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Citizens Not Subjects: Why Christians in America Must Not Submit

An examination of Biblical teachings on submission to government and what that means for Christians living in a democratic republic like the United States; Was the American Revolution Just?

A recent blog post from The Master’s University proposes that Christians should submit not only to government, but secular forces in the changing United States. First, let’s examine the political claims.

Carolos Chung writes,

“Recently, there was a bill working its way through the California Assembly that would have declared illegal any Christian counseling that regarded homosexuality as a sin. How do we wage war against an institution that is making such bills?”

Chung’s answer is submission. Based on 1 Peter 2:13-15. He summarizes,

“The battle cry of every believer is, ‘I surrender. I submit to your authority.’ I want you to notice the comprehensive nature of this command. Peter says to every human institution, and then he refers to the king – which speaks of national authority, and then he speaks of the governor – which refers to local authorities.”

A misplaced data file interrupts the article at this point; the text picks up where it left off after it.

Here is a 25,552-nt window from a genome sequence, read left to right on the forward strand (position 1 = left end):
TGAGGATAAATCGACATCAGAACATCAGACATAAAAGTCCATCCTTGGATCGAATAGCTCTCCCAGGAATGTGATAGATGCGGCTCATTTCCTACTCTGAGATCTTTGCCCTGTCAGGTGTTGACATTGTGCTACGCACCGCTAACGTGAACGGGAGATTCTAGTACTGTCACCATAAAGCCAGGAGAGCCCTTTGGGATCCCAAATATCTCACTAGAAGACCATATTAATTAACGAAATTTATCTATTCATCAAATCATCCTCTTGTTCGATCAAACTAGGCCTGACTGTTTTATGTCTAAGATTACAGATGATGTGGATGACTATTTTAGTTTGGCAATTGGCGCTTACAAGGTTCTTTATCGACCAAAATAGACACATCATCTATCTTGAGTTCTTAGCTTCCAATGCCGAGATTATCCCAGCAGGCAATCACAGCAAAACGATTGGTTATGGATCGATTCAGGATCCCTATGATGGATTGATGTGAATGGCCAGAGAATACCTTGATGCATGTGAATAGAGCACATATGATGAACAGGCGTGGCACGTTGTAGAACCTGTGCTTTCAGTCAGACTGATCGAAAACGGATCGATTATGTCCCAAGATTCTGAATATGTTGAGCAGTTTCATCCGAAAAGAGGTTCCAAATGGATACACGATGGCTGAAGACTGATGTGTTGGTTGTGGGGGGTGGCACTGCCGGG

There is a time for submission; however, there is also a time for fighting. If the United States remains a democratic republic—and citizens can participate through voting and petition for redress of grievances—then surrender is not an option. Rather fighting for justice is an obligation. We must strive for the good—to establish just laws and oppose evil ones.

We can do this through lawsuits, protests and voting in elections.

The source of sovereignty in the United States derives from the people and is operable through the consent of the governed. As Dr. Tom Ascol said in a recent Founder’s podcast, American citizens behave like citizen-kings. Dr. Ascol provides a handy examination of this in a 2005 blog post. He writes, “But we do not live in a monarchy. We live in a democratic republic. Who is our civil king? We are. The citizens. We are citizen-kings.”

So, as citizen-kings we have important rights and responsibilities. We have a right to participate in the process, and a duty to advance God’s good purpose through that process. C.E.B. Cranfield wrote that the New Testament makes it clear, “that every Christian has an inescapable obligation toward the state.”

Cranfield explains our duty to the state is born out of God’s command and our duty to love. He writes, “Since the state serves both the ordinary temporal good of our fellow human beings and also their eternal salvation, the right service of the state is an integral part of our debt of love to our neighbors.”

Our obligation is to strive for good for as long as we possess the power and the right to do so. There is also some biblical textual issues to consider relative to what submission actually means.